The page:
$325 (February 1999)
March 1999 was cancelled due to a snowstorm.
Send a Kid to Camp Campaign
$625 (April 1999)
In 1999, over 1,000 inner-city children participated in this nonprofit’s camp program every summer. Film Biz raised $375 at the door, and Colorlab’s owner, Russ Suniewick, donated $250, making the total contribution $625.
This Way House
(Program of The Campagna Center)
$255 (May 1999)
The Maryland Chapter of the Leukemia Society
$520 (June 1999)
In memory of Linda Schloss
Camp JCC’s Inclusion Program
(Program of the Jewish Community Center of Greater Washington)
$266 (July 1999)
KIDS ON ICE
(Program of the Fort Dupont Ice Arena)
$315 (August 1999)
Levine School of Music
$315 (September 1999)
Levine School of Music’s branch in Southeast Washington helps at-risk children. Film Biz earmarked funds for music books, supplies, and instrument repair for the children.
Emmaus Services for the Aging
$663 (October 1999)
Emmaus helps seniors who live below the poverty line in the District. Film Biz’s funds were earmarked for Emmaus’ annual holiday party for the seniors, a much-anticipated lunch and party where small gifts were given to the seniors. For most of the seniors, these would be the only gifts they would receive and only holiday celebration they would enjoy.
Kennedy Krieger Institute
$535 (November 1999)
The Institute was chosen in honor of its 40th anniversary and what would have been John F. Kennedy, Jr.’s birthday. Film Biz earmarked the funds for the developmentally disabled and disadvantaged clients to take field trips to local museums and parks.
Bread for the City
$577 (December 1999)
Funds were earmarked for holiday meals for the needy. For every $26 raised, Bread for the City was able to provide a holiday meal for a family in need.
Calvary Women’s Shelter
$630 (January 2000)
Funds supported Calvary’s Life Skills Classes, an intensive 12-week class designed to help women relearn basic life skills, receive educational opportunities, learn communication skills and rebuild self-esteem.
Stop Child Abuse Now (SCAN)
$470 (February 2000)
Funds supported parenting workbooks and training materials for SCAN’s Court-Appointed Special Advocate Program in Northern Virginia.
$430 (March 2000)
Funds were earmarked for their after-school programs for children at risk.
$355 (April 2000)
Funds went to Mary House’s summer camp program for the children in their ten shelters.
Hand to Hand
(Now part of Interfaith Works)
$480 (May 2000)
Funds were earmarked for Hand to Hand’s Eviction Prevention Program.
$570 (June 2000)
Funds were earmarked for the Home Buyer Education Program for low-income families in the District.
The Kingsbury Center
$432 (July 2000)
Funds were earmarked for identifying and tutoring economically-disadvantaged students who have learning disabilities.
Autism Society of America (Baltimore-Chesapeake Chapter)
$290 (August 2000)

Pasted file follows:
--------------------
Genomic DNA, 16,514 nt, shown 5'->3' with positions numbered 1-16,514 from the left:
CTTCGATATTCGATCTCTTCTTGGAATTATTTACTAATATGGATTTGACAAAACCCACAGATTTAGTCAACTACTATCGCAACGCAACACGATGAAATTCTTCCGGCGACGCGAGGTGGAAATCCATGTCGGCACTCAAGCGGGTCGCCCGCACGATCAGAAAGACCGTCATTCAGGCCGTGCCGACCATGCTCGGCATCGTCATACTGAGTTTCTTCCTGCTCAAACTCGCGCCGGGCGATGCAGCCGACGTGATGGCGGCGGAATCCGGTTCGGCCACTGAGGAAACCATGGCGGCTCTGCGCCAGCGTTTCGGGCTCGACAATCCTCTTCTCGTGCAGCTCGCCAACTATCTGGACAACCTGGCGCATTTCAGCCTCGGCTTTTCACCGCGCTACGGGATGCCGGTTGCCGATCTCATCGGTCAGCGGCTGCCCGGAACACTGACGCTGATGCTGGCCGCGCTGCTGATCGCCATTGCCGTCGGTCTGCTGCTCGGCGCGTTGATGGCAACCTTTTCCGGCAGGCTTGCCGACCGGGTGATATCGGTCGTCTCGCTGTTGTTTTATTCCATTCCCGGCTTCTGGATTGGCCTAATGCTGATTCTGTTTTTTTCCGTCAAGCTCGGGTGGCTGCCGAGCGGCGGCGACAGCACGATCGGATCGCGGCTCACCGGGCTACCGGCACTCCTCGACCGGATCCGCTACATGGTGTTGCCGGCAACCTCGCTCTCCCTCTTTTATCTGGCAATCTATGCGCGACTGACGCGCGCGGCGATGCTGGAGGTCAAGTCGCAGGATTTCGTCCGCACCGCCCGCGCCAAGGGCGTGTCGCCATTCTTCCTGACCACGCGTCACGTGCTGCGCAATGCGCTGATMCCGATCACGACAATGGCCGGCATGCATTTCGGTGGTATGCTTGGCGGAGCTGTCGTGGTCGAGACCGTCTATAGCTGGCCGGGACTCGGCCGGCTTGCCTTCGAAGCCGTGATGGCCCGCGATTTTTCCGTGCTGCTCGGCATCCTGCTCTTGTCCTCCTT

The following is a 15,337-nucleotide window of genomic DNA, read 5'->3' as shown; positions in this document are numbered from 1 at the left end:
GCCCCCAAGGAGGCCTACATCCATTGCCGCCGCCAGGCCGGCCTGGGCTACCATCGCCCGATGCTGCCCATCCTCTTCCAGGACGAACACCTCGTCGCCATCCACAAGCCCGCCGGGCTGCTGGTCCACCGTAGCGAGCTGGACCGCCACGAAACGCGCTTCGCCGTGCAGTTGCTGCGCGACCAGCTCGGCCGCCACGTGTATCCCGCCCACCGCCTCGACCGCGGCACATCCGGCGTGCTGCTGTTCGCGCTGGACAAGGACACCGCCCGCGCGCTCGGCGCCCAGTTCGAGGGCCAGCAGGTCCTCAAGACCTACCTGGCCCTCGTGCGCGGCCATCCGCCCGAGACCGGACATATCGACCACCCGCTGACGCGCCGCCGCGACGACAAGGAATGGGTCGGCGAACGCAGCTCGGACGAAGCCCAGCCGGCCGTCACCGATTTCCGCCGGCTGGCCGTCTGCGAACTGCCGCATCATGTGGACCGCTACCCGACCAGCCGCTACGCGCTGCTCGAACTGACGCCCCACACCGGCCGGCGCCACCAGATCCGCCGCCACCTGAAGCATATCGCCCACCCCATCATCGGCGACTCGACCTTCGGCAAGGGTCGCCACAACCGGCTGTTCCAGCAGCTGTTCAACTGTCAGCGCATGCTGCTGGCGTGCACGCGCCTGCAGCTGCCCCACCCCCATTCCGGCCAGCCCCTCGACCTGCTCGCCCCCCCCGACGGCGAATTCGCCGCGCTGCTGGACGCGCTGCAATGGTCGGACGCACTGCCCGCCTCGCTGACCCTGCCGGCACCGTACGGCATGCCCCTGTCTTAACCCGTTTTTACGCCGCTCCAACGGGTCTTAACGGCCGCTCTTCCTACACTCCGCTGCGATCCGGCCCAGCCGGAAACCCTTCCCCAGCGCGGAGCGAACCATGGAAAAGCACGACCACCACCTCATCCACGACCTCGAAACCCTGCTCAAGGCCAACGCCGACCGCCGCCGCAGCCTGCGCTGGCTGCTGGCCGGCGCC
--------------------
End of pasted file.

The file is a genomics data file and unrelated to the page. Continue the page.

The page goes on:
Funds were earmarked for a special day trip to the Baltimore Zoo for the autistic children and their families.
S.O.M.E. (So Others May Eat)
$400 (September 2000)
Funds were earmarked for school supplies for children staying at the Thea Bowman House, a facility for homeless and/or abused women and their children.
FLOC (For Love of Children)
$ 1,670 (October 2000)
This event was held in honor of Gil Schamess, who had a beautiful gift with words, joy of reading, and commitment to literacy. Film Biz raised $835, which was then matched by the Schamess family. The funds created The Gil Schamess Fund for Literacy at FLOC, which will support a reading/tutoring program for inner-city children. Gil Schamess (1965-2000)
Mt. Carmel House
$ 530 (November 2000)
Latin American Youth Center
$ 445 (December 2000)
Suited for Change
$ 530 (January 2001)
Georgetown Senior Center
$540 (February 2001)
National Foundation for Teaching Entrepreneurship
$480 (March 2001)
$ 700 (April 2001)
$ 1,270 (May 2001)
Film Biz raised $ 635, and an anonymous donor matched the total.
$ 550 (June 2011)
In memory of Casey Sheehan
Children’s Health Project of Washington, D.C.
(Part of Children’s Health Fund. Directed by Dr. Gloria Wilder-Brathwaite)
$ 715 (July 2001)
Academy of Hope
$ 950 (August 2001)
Survivors’ Fund of The Community Foundation for the National Capital Region
$ 625 (September & October 2001)
Film Biz had been scheduled for September 11, 2001, but it was cancelled due to the tragedies of that day. At Film Biz’s October event, all funds went to the Survivors’ Fund and were earmarked for the children of those who perished at the Pentagon on 9/11.
Capitol Hill Group Ministry
$ 647 (November 2001)
D.C. Central Kitchen
$ 583 (December 2001)
Funds paid for engraved smocks that DCCK graduates received upon completion of their culinary training.
Juvenile Diabetes Research Foundation
$ 686 (January 2002)
Circle of Hope Therapeutic Riding
$ 844 (February 2002)
Language, ETC (Language, Education, and Technology Center)
$ 828 (March 2002)
Recording for the Blind & Dyslexic
(Now called Learning Ally)
$ 1,942 (April 2002)
Film Biz raised $ 971, and one of their board members matched the donation.
Dance Institute of Washington
$ 1,800 (May 2002)
Film Biz raised $ 900; Fabian Barnes, the founder/artistic director of DIW, matched the donation.
FIDOs for Freedom
$ 1,291 (June 2002)
Sasha Bruce Youthwork
$ 506 (July 2002)
(Now part of Food Routes)
$ 658 (August 2002)
$ 995 (September 2002)
(This is no longer a nonprofit, but in 2002, Film Biz supported the organization’s efforts to build playgrounds that were accessible to all children, including children with special needs or youngsters who use a wheelchair. The idea was to enable all children, whether they have special needs or not, to play alongside each other.)
$ 866 (October 2002)
(Formerly known as Calvary Bilingual Multicultural Learning Center)
$ 500 (November 2002)
$ 801 (December 2002)
The Fishing School
$ 625 (January 2003)
See Forever Foundation
$ 641 (February 2003)
$ 1,177 (March 2003)
La Clinica del Pueblo
$ 615 (April 2003)
D.C. Action for Children
$ 1,003 (May 2003)
Urban Rangers Youth Corps
$ 802 (June 2003)
$ 576 (July 2003)
$ 804 (August 2003)
Funds were earmarked for two new dopplers, and any leftover funds purchased Leo the Lion books to help children understand their asthma.
$ 933 (October 2003)
In honor of Steve LeHuray (1943-2003)
$ 643 (November 2003)
Kids R First
$ 761 (December 2003)
Casey Cares Foundation
$ 431 (January 2004)
The Reading Connection
$ 668 (February 2004)
Tahirih Justice Center
$ 750 (March 2004)
$ 457 (April 2004)
Community Family Life Services
$ 308 (May 2004)
D.C. Creative Writing Workshop
$ 391 (June 2004)
The Family Place
$ 480 (July 2004)
Food & Friends
$ 608 (August 2004)
The Grandfathers Group Mentoring Program
(Part of the Northern Virginia Urban League)
$ 1,166 (September 2004)
Film Biz ended after this September event in the fall of 2004.